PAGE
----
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Wood Agrees To Submit Resignation


Since Jeanette Wood agreed to take on the duties of Ste. Genevieve County Health Department administrator the first week in September, a cloud had hung over her head.

That cloud, the County Commission’a concern that she could not legally hold the position after having just served on the county health board, finally burst last week.

Wood agreed to resign during last Thursday’s County Commission meeting after Presiding Commissioner Garry Nelson and Prosecuting Attorney Wayne Williams discussed the situation with her.

“The problem is we’re breaking the law and we know it,” Nelson told Wood. “I took an oath to support  the Missouri Constitution and the laws that go with it. That man (Williams) did the same thing. We have nothing against Jeanette Wood. You’ve been a community pillar for 40 years, we’ve been friends for 20 years. If it was Randy Bahr sitting here, it would be the same thing.”

Nelson said the Commission is being “bombarded” with complaints about the situation.

The problem resided in Missouri Revised Statute 105.454, which lists “additional prohibited acts by certain elected and appointed public officials and employees.”

Officials may not “Perform any service for consideration, during one year after termination of his or her office or employment, by which performance he or she attempts to influence a decision of any agency of the state, or a decision of any political subdivision in which he or she was an officer or employee or over which he or she had supervisory power,” according to the fifth paragraph.

“If I didn’t know it was against the law, it would be different,” Nelson said. “We didn’t know it when you got the appointment, but we know it now.”

Although attorney Carl Kinsky, a health board member, has disagreed with the assessment, the county has followed the opinion of Ivan Schraeder, the attorney it uses. He said early-on that Wood would have needed to sit out a year after resigning from the health board before she could have taken a paid position administered by that board.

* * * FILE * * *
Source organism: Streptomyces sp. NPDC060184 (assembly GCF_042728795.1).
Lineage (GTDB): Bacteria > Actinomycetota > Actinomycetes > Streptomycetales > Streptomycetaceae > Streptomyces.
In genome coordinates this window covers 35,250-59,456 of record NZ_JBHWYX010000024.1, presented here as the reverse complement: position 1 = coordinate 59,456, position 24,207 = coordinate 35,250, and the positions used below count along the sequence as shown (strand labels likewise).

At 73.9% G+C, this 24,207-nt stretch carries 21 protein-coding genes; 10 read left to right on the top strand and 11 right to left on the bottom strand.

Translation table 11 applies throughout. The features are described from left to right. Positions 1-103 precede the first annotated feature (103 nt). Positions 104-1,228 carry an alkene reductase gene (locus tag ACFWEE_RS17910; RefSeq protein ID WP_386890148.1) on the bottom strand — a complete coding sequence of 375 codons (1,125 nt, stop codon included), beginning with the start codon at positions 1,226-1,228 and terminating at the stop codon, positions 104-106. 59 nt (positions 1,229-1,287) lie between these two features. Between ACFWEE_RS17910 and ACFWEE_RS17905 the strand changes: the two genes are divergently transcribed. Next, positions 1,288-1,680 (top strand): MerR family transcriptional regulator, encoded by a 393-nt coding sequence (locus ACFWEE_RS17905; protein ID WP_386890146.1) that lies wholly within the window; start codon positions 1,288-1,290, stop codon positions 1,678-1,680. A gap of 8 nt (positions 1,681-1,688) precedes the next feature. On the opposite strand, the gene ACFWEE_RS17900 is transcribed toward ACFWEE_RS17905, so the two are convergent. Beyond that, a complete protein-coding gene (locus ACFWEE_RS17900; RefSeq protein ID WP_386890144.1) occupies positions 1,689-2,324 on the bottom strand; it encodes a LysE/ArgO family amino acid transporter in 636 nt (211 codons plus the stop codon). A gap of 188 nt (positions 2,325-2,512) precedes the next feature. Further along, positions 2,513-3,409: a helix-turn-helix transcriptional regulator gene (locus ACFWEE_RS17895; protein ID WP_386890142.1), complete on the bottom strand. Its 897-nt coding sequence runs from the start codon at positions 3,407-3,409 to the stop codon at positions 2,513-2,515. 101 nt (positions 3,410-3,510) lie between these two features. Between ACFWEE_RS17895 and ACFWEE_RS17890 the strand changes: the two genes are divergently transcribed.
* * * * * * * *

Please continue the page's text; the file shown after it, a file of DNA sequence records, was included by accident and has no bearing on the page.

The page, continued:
Thursday Williams sided with Schraeder. The primary argument against the statute was the theory that the health board was not a political subdivision and therefore not subject to that statute. The commissioners have stressed that with the board taking tax money and its ability to issue county-wide mandates, it clearly is a political subdivision. Schraeder has backed that opinion.

“We all know it now,” Nelson said. “We can’t ignore it now.”

Both Nelson and Williams wanted to stress to Woods, 80, that the request for her resignation was not a  reflection on her job performance, but merely on the legality of her holding that job.

“We think a lot of you,” Williams told her. “However, we’re concerned about your right to hold your position, not your performance.”

Williams and Nelson noted that another individual who had been denied the chance to take a position overseen by a board he had been on has been loudly complaining.

“He’s right,” Nelson said. “He wasn’t allowed to do it. We can’t sit back and not do our jobs. As Wayne said, you’ve been a great community service person over the last 50 years or better. You’ve helped me when I needed help the worse, when my brother, my sister, my mom, my dad died. You were there for me; you helped name through all that. But it’s not personal, it’s professional.”

Williams gave her a letter, requesting her resignation within three business days.

“Personally, I think a voluntary resignation, there’s no dishonor in that, there’s no disrespect in that,” Williams said.

Wood, while she said she understood the situation, was clearly displeased.

“All of you have heard me say this before and I’ll say it again,” she said. “No good dead goes unpunished.”

She predicted she would “probably be ripped in the paper” over the situation, apparently referring to the Herald and/or Dally Journal, who also had a reporter present.

Williams said he as reviewed the state statute and has spoken with other attorneys “that are more in the know than I am about this kind of thing and consulted with them, and that’s where we are right now.”

Wood asked if they had spoken to the health board about the decision.

Wood said she would “do it gracefully and voluntarily” and officially resign by Tuesday, Dec. 22.

Sandra Bell held the position from 2009 until health concerns led her to retire early in July. She led the county through the early days of the COVID-19 pandemic.

For two months the department did not have an administrator. Nurse Julie Flieg filled many of those roles during that time.

Early in September, Wood approached her fellow health board members about taking the thankless position. As soon as an agreement was reached, she turned in her resignation  from the board.


In making her final COVID-19 report to the Commission, Wood had decent numbers to share.

There were just 44 active cases in the county, and 60 “probable” cases. Since March, the total number of cases has climbed to 1,372.

There have been two deaths.